The move is timely as the Haj annual Islamic pilgrimage to Mecca takes place in July and many choose the months following to perform Umrah, an opportunity for Muslims to refresh their faith, seek forgiveness and pray for their needs.
“As we know we have the Haj and Umrah and we would need official authentication for the people coming for these events,” added Dr Jokhdar.
“Those vaccinated will get a QR code and this will provide all the necessary details and ease the process at the borders.
“If adopted by other countries it will ensure seamless entry for those who have been vaccinated.”
He described the verification process as the final part of ‘the full package’ after the implementation of a successful vaccination programme. Saudi Arabia has currently authorised both the AstraZeneca and Pfizer vaccines and others are set to follow.
Dr Jokhdar was speaking at the World Immunisation and Logistics Summit, organised by Hope Consortium, an Abu Dhabi-based logistics group set up to deliver vaccines around the globe, which concluded yesterday.
Abu Dhabi hosted the two-day virtual event amid the pandemic, which gathered top global healthcare and philanthropic leaders, decision-makers, experts and senior government officials to explore a unified global approach to fighting the Covid-19 pandemic.
His statements on a panel that discussed co-ordination of vaccine logistics in the Middle East came as reports said the kingdom was planning to sterilise the Grand Mosque in Mecca 10 times a day.
Around 60,000 litres of sanitising material will be used and 30 thermal cameras will be deployed to scan for signs of fever among the limited numbers of visitors to keep everyone safe from the virus during Ramadan. Since Umrah pilgrimages resumed after seven months, pilgrims have had to register for limited daily slots through a government app.
More than four million vaccine doses have so far been administered to Saudi residents and citizens, the health ministry added.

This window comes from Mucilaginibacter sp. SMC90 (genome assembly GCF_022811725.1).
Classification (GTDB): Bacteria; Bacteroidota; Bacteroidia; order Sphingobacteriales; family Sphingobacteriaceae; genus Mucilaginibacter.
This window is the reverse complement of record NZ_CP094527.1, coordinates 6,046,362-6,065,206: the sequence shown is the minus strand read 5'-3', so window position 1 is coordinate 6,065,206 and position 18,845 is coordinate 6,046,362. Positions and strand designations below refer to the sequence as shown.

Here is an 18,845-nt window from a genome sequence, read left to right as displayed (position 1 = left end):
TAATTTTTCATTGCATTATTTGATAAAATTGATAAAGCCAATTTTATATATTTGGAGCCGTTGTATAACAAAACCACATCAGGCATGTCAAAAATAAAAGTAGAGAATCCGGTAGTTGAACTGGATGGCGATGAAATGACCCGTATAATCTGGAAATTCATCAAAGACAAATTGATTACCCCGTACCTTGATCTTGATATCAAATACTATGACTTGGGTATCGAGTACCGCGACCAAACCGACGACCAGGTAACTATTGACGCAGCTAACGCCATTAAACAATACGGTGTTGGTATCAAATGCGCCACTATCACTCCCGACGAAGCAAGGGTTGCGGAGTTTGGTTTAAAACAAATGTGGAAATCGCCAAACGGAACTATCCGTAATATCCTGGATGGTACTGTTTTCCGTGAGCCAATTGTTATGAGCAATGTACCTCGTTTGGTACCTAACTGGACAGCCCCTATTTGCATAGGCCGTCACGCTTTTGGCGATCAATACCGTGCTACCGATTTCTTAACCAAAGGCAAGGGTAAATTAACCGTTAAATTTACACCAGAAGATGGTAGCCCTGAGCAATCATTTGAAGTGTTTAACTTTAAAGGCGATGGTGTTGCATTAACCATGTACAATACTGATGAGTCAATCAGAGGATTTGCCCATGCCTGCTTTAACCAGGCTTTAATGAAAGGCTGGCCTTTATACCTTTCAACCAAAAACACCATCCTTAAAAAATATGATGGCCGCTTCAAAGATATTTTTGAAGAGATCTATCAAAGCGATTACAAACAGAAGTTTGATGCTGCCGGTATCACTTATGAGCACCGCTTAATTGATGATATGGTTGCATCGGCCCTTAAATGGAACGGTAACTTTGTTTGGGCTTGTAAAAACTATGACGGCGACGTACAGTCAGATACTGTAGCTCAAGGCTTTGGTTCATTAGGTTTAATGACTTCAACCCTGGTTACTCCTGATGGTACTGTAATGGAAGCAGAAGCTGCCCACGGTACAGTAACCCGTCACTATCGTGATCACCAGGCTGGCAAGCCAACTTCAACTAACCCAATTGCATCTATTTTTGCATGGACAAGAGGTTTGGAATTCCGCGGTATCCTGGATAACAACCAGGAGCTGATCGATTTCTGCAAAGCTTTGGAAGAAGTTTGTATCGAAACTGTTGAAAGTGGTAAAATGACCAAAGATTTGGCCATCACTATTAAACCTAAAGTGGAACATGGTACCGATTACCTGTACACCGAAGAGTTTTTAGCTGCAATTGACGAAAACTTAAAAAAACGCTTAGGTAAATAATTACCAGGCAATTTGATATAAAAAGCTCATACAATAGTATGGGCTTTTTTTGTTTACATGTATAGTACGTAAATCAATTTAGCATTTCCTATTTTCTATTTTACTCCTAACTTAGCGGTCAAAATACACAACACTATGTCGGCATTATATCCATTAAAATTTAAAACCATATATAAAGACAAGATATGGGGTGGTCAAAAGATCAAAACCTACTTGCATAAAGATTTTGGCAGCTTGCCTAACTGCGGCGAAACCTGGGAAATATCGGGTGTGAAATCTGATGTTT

The session also featured Bahrain’s Health Ministry Public Health assistant under-secretary Dr Maryam Al Hajeri.
She highlighted the efforts of the National Taskforce for Combating Covid-19 under the leadership of His Royal Highness Prince Salman bin Hamad Al Khalifa, Crown Prince Prime Minister, since the onset of the pandemic, including the successful completion of the phase three trials of the Chinese Sinopharm vaccine.
The free national vaccination campaign featuring five vaccine choices in Bahrain was also highlighted.
“There was a high response to the vaccine, which reflected the trust of people in the system,” said Dr Al Hajeri.
“In terms of readiness, we had prepared vaccination storage facilities at various locations in record-breaking time.”
World Health Organisation – Eastern Middle East Regional Office programme management director Dr Rana Hajjeh, in her concluding remarks, discussed the region’s capability for vaccine production, calling for more co-ordination.
“We have closely heard the region’s request for a regional initiative to revamp vaccine production and, what we need for this, is not just finance, but systems in place,” she said.
“We can’t rely on global goodwill alone. We need self-sufficiency for the region and the countries around.
“We have enough capacity, technical and financial resources; we just need more co-ordination for a regional roadmap for vaccine production.”
The session was moderated by The Economist Middle East correspondent Gregg Carlstrom, who pointed out the disparity that the region is facing in term of vaccine logistics – with countries on extremes like Israel and the UAE that are leading in their vaccination pace, aiming at herd immunity in the coming months, to those like Lebanon which had just received its first shipment of vaccines.
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